Calendar Girls is hosted by bloggers, Flavia the Bibliophile and Melanie Noell Bernard – both have amazing blogs full of fun, bookish posts. Calendar Girls is a brand new monthly blog event inspired by Neil Sedaka’s 1961 song Calendar Girl. Just like in the song, we decided to use a specific theme for each month and choose a book based on these themes! The event is meant to incite discussions with other bloggers about books we’ve read and loved, is meant to help bloggers meet other bloggers, and also for bloggers and readers to find out about blogs which they normally may not have come across! Want to know more? Click on the links above! And it’s not too late to jump on the Calendar Girl train! Join now!
Best Contemporary Fiction Novel
When Flavia and Melanie announced that this was the category for September my first instinct was to groan, the first thing that always comes to mind with contemporary fiction is literary fiction, which is the one genre that I do not read. So I asked Flavia, did it have to be straight contemporary or could it be genre contemporary? Blessedly she informed me that genre fiction was 100% okay which got a woohoo out of me, and maybe a fist pump. I'm sure if you've been reading my blog at all you've realised that genre fiction is my bag, but I've never really tracked or paid much attention to the time periods that the non-historical fiction things that I read are set in. Now obviously I could have very easily chosen a Harry Potter book for this category because being sent in the 90s they are definitely contemporary, they are my favourite books, and arguably also the best. But if I didn't stop myself I would vote for Harry for almost every calendar girls category and then it would get very boring for you all to read. One of my goals with these posts is to try and pick books that I think will be new to a lot of you. That's my inner library professional coming out. I love doping readers' advisory, which is not a service we offer at the academic library...but I'd love it if we did.
So which contemporary novel did I chose as the best one then? Let's see:
Royal Street by Suzanne Johnson
As the junior wizard sentinel for New Orleans, Drusilla Jaco’s job involves a lot more potion-mixing and pixie-retrieval than sniffing out supernatural bad guys like rogue vampires and lethal were-creatures. DJ's boss and mentor, Gerald St. Simon, is the wizard tasked with protecting the city from anyone or anything that might slip over from the preternatural beyond.I just finished up my Summer Reading Challenge this afternoon, I finished the last book at about 1:30ish. One of the categories from the challenge was to read a book set in a vacation destination. I started off with A.G. Howard's Roseblood as my trick for that, but that got DNF'd because the dusty rose font it was printed in was driving me insane and Melanie's review of it made me realise it was not going to be worth putting up with my font issues. If my local public library ever gets an audiobook copy of it, maybe I'll try it again. After tossing that one aside I needed to pick a new book, and as I am also trying to read my way through my massive (250+ item) physical TBR pile I wanted to choose a book that would help with that...and also Royal Street has just been calling my name for months now. So I caved to my desires and added it to the challenge because New Orleans is definitely a vacation destination, it's somewhere I have wanted to go since I was like 8.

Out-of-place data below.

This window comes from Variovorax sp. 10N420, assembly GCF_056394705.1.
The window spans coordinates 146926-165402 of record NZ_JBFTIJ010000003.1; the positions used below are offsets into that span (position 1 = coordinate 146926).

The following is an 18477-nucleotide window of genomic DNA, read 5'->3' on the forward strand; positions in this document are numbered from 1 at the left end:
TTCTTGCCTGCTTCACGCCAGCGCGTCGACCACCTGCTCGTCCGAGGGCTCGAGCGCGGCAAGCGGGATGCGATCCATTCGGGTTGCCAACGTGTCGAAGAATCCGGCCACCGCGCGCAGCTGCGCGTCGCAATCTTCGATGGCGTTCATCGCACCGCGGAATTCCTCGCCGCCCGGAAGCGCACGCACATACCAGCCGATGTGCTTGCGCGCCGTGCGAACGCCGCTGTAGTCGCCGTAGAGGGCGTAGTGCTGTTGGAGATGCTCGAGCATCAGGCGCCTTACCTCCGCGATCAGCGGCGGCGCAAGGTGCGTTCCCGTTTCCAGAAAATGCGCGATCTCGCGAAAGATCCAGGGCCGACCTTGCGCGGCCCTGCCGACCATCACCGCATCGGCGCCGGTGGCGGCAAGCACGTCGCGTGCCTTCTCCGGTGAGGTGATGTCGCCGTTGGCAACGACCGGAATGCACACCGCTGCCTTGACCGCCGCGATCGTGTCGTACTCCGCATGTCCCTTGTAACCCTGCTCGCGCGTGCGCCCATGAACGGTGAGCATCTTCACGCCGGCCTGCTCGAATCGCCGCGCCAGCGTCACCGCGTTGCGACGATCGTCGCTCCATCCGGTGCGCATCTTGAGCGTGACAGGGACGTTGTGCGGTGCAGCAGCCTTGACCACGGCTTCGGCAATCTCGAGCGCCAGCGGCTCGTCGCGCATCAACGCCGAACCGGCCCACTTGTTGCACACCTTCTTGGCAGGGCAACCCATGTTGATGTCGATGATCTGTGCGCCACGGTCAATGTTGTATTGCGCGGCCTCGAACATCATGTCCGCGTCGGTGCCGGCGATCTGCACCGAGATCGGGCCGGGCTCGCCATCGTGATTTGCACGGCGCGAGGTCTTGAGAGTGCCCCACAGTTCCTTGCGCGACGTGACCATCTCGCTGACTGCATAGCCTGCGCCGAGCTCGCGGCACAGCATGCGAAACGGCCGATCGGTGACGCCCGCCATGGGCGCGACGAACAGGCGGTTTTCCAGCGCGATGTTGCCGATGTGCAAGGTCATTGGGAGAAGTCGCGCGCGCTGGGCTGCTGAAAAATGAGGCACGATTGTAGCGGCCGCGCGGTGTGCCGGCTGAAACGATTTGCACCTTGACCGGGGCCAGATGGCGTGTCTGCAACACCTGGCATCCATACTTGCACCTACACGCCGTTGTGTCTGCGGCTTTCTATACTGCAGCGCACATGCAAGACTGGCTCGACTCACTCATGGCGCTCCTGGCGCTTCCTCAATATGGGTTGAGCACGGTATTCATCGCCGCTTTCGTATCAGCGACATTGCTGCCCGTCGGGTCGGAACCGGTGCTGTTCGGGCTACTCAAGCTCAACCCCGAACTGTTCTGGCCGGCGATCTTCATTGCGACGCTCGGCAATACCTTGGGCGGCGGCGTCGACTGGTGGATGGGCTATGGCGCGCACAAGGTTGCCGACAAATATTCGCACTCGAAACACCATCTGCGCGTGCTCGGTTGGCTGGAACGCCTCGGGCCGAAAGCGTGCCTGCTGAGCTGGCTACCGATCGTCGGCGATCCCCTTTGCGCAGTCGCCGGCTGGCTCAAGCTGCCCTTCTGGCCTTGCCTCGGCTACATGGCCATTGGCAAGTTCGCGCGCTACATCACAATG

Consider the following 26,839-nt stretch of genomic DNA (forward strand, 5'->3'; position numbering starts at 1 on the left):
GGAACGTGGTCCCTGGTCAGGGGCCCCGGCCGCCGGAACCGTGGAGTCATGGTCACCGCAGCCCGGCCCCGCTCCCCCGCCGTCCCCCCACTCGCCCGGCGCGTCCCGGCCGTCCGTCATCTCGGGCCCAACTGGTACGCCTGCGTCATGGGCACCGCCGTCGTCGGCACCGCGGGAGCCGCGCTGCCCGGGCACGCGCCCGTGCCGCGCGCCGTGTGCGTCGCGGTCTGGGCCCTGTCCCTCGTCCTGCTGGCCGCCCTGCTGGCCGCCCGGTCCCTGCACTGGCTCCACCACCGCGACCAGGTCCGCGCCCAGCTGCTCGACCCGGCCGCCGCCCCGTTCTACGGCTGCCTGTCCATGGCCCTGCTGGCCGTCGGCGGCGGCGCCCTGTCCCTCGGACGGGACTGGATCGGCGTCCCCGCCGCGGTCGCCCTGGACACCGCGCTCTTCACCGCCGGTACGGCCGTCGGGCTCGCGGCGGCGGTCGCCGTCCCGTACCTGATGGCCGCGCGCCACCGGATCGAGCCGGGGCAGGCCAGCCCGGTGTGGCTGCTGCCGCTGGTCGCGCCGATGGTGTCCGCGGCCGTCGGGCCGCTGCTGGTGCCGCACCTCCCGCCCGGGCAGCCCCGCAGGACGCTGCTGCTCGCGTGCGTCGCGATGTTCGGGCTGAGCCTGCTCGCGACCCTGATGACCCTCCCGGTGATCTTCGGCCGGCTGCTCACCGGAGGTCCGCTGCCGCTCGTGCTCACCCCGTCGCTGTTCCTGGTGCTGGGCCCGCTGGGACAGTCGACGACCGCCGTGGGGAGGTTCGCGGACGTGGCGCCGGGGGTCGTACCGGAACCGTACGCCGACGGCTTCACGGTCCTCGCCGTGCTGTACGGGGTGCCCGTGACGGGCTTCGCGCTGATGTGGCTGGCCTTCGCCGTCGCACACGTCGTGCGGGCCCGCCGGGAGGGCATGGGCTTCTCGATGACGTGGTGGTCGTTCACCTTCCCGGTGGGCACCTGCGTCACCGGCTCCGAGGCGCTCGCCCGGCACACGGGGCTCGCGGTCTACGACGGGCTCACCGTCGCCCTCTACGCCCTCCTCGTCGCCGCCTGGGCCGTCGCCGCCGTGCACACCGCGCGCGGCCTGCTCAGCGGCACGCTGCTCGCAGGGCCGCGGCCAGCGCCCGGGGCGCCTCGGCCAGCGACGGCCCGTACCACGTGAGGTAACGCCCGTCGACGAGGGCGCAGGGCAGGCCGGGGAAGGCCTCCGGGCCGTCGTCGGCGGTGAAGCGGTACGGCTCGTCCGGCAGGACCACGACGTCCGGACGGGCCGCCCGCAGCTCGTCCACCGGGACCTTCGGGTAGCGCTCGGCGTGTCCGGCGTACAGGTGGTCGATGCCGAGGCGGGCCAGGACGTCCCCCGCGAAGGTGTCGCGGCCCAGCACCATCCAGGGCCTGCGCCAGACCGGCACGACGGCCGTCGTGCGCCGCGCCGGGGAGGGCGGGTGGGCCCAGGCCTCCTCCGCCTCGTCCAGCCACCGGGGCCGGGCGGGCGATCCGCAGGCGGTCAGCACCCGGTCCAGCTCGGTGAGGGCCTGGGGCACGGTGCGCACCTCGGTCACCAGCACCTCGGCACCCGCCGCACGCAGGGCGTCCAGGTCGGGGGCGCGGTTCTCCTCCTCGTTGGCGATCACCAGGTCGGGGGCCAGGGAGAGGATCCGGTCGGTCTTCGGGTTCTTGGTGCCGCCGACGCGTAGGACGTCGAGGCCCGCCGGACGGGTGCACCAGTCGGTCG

Then Hurricane Katrina hammers New Orleans’ fragile levees, unleashing more than just dangerous flood waters.
While winds howled and Lake Pontchartrain surged, the borders between the modern city and the Otherworld crumbled. Now, the undead and the restless are roaming the Big Easy, and a serial killer with ties to voodoo is murdering the soldiers sent to help the city recover.
To make it worse, Gerry has gone missing, the wizards’ Elders have assigned a grenade-toting assassin as DJ’s new partner, and undead pirate Jean Lafitte wants to make her walk his plank. The search for Gerry and for the serial killer turns personal when DJ learns the hard way that loyalty requires sacrifice, allies come from the unlikeliest places, and duty mixed with love creates one bitter gumbo.
-- via Goodreads
This was a re-read for me, and it was just as good this time around. According to Goodreads, it was almost exactly 7 years to the day between my readings. I needed to reread it therefore before I could move onto the next 4 books in the series which I bought at some point in 2016 after Flavia introduced me to booktoutlet.ca. I love absolutely everything about this novel. From the setting to the premise, to the characters. DJ is a fantastic character and the twists are really well done, I definitely didn't see them coming. I do have to say though that I think Gandalf might be my favourite and I'm not saying anything else on that for fear of spoilers.
The reason I think this is the best contemporary novel though is because of its treatment of contemporary news making events. It's set slightly before, during, and directly after the devastation of Hurricane Katrina, which as we all know absolutely devastated the city of New Orleans. Johnson uses paranormal urban fantasy tropes to give the reader a very compassionate glimpse of what the people in New Orleans had to deal with because of Katrina. Those that had to stay behind, those that came back quickly after the fact into the still flooded city. She paints a very vivid picture of the damage in the city and of how eerie it was for the citizens of the city while tying in their local legends and traditions. I kind of felt guilty about my time line for reading it though, I finished this book up about a day before Hurricane Harvey started pummeling Texas.
Have you ever read a novel set around a contemporary natural disaster?